Re:hazy/cloudy water quality

#4307
Pete Giwojna
Guest

Dear Kay:

Thank you for getting back to me with the additional information.

No, I don’t think you’re just being paranoid at all. The yawning behavior that precedes the shaking, and the attempts to scratch her head using her tail suggest a potential problem with ectoparasites or gill flukes. The shaking and scratching are a response to an irritation, and most of the time external parasites are the cause of the irritation.

But the trend is good — the fact that the seahorses are shaking less often now and that the scratching is very sporadic indicates that the situation is stable or perhaps improving.

If the shaking or scratching persists, I am going to recommend a simple treatment consisting of a freshwater dip followed by an extremely brief dip in methylene blue for the affected seahorses. This can help cleanse them from ectoparasites or gill flukes and provide them with some immediate relief.

Here are the instructions for performing the dips, if necessary, Kay:

Step 1 — Freshwater Dip

A freshwater dip is simply immersing your seahorse in pure, detoxified freshwater that’s been preadjusted to the same temp and pH as the water the seahorse is accustomed to, for a period of at least 10 minutes (Giwojna, Dec. 2003). It doesn’t harm them — seahorses typically tolerate freshwater dips exceptionally well and a 10-minute dip should be perfectly safe. Freshwater dips are effective because marine fish tolerate the immersion in freshwater far better than the external parasites they play host to; the change in osmotic pressure kills or incapacitates such microorganisms within 7-8 minutes (Giwojna, Dec. 2003). A minimum dip, if the fish seems to be doing fine, is therefore 8 minutes. Include some sort of hitching post in the dipping container and shoot for the full 10 minutes with your seahorses (Giwojna, Dec. 2003).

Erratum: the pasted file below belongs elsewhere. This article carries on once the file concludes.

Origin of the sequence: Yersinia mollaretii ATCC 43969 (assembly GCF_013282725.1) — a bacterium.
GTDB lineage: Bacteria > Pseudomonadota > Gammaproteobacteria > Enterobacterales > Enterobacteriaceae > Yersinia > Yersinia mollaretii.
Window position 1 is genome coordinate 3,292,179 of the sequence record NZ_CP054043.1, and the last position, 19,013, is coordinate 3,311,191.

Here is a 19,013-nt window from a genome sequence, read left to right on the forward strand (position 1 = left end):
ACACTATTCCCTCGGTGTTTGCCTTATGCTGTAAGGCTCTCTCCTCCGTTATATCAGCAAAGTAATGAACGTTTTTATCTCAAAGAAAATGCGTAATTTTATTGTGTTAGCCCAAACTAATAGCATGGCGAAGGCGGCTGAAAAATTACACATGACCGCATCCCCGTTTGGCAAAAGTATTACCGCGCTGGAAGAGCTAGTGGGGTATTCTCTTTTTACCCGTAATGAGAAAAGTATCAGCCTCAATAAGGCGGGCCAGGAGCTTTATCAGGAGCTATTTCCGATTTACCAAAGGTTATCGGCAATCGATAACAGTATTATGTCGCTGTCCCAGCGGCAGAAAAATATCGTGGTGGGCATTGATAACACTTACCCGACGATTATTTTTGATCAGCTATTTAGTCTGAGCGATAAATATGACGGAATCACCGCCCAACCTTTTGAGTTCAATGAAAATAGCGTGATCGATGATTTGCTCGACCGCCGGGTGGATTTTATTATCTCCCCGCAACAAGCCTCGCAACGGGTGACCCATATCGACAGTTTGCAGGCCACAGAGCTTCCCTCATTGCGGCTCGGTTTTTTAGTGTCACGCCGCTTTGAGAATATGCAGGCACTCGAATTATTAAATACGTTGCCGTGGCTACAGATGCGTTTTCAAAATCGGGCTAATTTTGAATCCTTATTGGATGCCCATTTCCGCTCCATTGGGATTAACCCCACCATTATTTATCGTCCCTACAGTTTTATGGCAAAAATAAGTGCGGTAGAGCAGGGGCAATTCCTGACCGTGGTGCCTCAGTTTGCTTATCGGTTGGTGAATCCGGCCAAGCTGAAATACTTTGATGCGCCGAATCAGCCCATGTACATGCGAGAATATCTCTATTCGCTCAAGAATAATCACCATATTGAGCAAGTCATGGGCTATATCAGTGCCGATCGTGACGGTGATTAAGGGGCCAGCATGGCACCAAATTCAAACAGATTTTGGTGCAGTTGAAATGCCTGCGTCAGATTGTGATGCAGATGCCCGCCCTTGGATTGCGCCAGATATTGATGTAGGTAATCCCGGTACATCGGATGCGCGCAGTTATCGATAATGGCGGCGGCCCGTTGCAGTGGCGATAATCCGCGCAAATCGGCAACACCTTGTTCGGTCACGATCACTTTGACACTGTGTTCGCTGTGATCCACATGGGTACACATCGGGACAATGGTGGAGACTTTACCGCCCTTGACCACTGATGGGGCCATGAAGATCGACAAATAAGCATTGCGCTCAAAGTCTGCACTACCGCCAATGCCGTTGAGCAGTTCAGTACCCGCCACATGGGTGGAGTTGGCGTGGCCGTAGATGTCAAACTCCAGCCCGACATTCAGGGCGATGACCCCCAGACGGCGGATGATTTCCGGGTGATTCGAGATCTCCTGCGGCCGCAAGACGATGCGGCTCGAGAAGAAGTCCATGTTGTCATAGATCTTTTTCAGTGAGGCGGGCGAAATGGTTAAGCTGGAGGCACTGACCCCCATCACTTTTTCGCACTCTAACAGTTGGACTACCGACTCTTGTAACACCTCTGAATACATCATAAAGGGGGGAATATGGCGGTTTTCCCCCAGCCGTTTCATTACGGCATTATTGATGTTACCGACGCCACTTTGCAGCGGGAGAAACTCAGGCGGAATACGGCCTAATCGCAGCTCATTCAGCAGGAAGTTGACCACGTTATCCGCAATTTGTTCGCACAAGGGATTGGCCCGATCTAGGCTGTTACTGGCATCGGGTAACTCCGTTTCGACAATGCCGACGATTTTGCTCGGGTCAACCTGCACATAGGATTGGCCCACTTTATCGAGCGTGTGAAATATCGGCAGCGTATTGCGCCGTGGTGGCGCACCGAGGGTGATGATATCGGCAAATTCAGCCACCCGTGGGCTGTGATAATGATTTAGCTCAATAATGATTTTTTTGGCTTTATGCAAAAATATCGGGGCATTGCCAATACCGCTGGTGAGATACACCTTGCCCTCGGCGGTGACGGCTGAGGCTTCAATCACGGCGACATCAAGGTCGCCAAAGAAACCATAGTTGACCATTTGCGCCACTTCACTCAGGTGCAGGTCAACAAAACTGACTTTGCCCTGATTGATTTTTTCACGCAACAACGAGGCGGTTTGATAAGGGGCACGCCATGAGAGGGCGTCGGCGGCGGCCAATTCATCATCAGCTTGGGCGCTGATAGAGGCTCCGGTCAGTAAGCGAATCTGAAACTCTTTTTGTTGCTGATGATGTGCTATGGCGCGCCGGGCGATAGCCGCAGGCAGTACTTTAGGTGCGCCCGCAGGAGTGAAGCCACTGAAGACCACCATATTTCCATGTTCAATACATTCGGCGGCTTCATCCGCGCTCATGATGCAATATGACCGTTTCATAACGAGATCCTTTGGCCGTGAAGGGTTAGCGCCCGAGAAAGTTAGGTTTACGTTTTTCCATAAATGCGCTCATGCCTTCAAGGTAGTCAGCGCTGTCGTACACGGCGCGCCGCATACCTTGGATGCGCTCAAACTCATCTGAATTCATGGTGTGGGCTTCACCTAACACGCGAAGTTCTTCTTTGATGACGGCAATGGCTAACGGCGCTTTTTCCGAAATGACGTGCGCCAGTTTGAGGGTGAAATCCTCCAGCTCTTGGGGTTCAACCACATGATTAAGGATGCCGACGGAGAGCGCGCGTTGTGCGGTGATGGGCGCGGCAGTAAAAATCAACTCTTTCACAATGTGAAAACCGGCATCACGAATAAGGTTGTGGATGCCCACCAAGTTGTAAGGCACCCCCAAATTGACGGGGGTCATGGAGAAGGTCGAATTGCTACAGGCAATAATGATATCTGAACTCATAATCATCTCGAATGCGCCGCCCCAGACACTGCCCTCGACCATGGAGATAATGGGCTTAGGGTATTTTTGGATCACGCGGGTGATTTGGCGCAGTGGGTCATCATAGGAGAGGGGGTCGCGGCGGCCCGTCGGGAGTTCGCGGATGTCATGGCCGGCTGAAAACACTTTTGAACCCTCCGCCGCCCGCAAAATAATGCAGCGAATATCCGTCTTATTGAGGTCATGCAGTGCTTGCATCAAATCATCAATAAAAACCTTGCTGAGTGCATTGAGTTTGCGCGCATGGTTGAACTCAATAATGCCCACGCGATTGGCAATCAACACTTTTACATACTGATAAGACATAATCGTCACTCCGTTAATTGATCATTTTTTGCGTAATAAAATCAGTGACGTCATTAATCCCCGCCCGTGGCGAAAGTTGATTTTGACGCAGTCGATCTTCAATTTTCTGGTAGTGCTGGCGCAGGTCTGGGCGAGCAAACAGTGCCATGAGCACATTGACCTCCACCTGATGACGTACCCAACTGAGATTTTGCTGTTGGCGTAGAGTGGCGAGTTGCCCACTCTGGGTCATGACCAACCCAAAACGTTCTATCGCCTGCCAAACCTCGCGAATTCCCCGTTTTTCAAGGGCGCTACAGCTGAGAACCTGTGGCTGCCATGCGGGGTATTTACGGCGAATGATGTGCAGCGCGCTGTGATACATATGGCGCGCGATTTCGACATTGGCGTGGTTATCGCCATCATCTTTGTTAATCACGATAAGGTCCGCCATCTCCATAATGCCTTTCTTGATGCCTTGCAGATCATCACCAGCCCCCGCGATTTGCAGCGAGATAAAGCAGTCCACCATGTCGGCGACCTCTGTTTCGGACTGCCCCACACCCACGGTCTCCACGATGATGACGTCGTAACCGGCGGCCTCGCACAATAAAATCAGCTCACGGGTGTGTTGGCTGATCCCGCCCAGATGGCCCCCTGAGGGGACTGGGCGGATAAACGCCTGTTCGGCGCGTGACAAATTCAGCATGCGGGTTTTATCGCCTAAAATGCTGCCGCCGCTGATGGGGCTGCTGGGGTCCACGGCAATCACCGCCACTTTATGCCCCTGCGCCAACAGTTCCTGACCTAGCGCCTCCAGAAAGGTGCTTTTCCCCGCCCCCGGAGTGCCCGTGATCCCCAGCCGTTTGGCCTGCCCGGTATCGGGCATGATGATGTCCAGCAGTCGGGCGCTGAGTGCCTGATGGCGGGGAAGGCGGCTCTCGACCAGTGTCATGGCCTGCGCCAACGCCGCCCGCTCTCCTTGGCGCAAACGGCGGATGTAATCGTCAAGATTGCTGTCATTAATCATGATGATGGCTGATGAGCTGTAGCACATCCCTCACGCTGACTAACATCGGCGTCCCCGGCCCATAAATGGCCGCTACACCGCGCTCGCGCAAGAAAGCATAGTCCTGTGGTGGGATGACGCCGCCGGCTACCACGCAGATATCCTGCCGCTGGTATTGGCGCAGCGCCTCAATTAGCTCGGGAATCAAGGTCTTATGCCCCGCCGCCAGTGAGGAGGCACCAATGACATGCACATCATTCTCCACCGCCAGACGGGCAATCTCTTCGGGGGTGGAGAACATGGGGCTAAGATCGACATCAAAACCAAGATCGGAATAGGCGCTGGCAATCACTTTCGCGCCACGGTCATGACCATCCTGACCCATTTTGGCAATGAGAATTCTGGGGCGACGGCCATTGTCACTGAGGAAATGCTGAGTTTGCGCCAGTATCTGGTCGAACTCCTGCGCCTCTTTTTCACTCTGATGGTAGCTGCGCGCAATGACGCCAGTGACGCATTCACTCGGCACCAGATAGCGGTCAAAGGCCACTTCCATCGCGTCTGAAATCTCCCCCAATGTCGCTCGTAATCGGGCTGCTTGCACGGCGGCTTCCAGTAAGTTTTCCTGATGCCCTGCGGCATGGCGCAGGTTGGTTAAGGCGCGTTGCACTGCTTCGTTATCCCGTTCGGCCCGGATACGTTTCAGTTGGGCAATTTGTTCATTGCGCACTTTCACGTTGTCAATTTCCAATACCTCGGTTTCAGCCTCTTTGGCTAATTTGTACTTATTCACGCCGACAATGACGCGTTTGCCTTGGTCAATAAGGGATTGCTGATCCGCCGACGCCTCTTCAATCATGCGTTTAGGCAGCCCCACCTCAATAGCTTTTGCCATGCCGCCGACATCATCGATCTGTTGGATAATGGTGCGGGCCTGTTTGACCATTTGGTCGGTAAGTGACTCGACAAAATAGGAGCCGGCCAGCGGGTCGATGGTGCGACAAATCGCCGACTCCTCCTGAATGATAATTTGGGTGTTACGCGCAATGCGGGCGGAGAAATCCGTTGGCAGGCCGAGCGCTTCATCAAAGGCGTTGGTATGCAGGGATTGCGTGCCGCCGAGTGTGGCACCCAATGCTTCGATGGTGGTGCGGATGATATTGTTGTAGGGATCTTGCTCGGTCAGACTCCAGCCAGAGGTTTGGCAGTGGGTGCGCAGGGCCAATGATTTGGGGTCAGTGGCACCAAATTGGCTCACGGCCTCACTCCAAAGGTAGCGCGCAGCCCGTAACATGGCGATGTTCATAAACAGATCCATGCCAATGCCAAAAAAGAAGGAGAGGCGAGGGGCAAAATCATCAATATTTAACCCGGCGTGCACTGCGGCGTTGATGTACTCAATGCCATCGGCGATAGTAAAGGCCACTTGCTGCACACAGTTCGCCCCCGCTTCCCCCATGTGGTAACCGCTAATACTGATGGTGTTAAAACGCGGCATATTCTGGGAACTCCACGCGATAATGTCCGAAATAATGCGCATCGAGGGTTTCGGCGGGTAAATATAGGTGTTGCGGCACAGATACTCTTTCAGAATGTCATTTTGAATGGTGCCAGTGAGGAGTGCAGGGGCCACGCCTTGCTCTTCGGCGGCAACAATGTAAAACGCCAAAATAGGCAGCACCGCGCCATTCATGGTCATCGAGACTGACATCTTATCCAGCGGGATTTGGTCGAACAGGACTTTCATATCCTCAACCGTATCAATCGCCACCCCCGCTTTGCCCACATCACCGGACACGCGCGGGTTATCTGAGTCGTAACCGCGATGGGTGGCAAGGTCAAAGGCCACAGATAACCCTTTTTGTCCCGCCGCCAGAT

If you will be using tap water for the freshwater dip, be sure to dechlorinate it beforehand. This can be accomplished usually one of the commercial dechlorinators, which typically include sodium thiosulfate and perhaps a chloramine remover as well, or by aerating the tap water for at least 24 hours to dissipate the chlorine (Giwojna, Dec. 2003).

If you dechlorinate the dip water with a sodium thiosulfate product, be sure to use an airstone to aerate it for at least one hour before administering the dip. This is because the sodium thiosulfate depletes the water of oxygen and the dip water must therefore be oxygenated before its suitable for your seahorse(s). Regardless of how you detoxify the freshwater for the dip, it’s important to aerate the water in the dipping container well beforehand to increase the level of dissolved oxygen in the water. Many hobbyists leave the airstone in the dipping container throughout the procedure.

Adjusting the pH of the water in the dipping container so that it matches the pH of the water in the aquarium is a crucial step. Ordinary baking soda (sodium bicarbonate) will suffice for raising the pH of the water. If there is too much of a difference in the pH, there is a possibility the seahorse could go into shock during the dipping procedure. Preadjusting the pH will prevent that from happening. If you will are unsure about your ability to accurately adjust the pH in the dipping container, avoid this procedure altogether or be prepared to monitor the seahorse very carefully or shorten the duration of the tip to no more than about 4 minutes.